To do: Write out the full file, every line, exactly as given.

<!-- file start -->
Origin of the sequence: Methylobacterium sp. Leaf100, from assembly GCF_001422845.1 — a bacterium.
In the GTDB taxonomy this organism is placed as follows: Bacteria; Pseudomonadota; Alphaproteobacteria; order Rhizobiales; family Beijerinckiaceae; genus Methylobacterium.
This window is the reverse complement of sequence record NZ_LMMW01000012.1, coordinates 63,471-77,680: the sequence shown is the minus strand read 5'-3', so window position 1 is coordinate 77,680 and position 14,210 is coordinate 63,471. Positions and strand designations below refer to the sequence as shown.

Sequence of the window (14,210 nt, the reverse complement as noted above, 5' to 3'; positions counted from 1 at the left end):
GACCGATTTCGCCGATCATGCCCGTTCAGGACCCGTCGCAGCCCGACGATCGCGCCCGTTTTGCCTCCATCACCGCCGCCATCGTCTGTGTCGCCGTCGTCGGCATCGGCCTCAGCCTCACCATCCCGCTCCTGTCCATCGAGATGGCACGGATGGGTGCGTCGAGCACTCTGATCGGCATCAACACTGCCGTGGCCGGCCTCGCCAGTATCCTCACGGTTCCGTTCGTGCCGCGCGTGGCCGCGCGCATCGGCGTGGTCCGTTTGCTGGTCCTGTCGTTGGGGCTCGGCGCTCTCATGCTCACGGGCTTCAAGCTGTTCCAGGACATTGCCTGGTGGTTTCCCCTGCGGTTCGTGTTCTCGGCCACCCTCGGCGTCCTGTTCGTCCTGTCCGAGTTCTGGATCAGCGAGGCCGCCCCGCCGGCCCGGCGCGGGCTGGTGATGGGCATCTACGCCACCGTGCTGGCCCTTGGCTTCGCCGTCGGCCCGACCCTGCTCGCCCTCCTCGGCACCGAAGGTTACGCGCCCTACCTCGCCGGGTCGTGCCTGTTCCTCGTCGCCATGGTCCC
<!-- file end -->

Origin of the sequence: Methylobacterium sp. Leaf100, from assembly GCF_001422845.1 — a bacterium.
In the GTDB taxonomy this organism is placed as follows: Bacteria; Pseudomonadota; Alphaproteobacteria; order Rhizobiales; family Beijerinckiaceae; genus Methylobacterium.
This window is the reverse complement of sequence record NZ_LMMW01000012.1, coordinates 63,471-77,680: the sequence shown is the minus strand read 5'-3', so window position 1 is coordinate 77,680 and position 14,210 is coordinate 63,471. Positions and strand designations below refer to the sequence as shown.

Sequence of the window (14,210 nt, the reverse complement as noted above, 5' to 3'; positions counted from 1 at the left end):
GACCGATTTCGCCGATCATGCCCGTTCAGGACCCGTCGCAGCCCGACGATCGCGCCCGTTTTGCCTCCATCACCGCCGCCATCGTCTGTGTCGCCGTCGTCGGCATCGGCCTCAGCCTCACCATCCCGCTCCTGTCCATCGAGATGGCACGGATGGGTGCGTCGAGCACTCTGATCGGCATCAACACTGCCGTGGCCGGCCTCGCCAGTATCCTCACGGTTCCGTTCGTGCCGCGCGTGGCCGCGCGCATCGGCGTGGTCCGTTTGCTGGTCCTGTCGTTGGGGCTCGGCGCTCTCATGCTCACGGGCTTCAAGCTGTTCCAGGACATTGCCTGGTGGTTTCCCCTGCGGTTCGTGTTCTCGGCCACCCTCGGCGTCCTGTTCGTCCTGTCCGAGTTCTGGATCAGCGAGGCCGCCCCGCCGGCCCGGCGCGGGCTGGTGATGGGCATCTACGCCACCGTGCTGGCCCTTGGCTTCGCCGTCGGCCCGACCCTGCTCGCCCTCCTCGGCACCGAAGGTTACGCGCCCTACCTCGCCGGGTCGTGCCTGTTCCTCGTCGCCATGGTCCC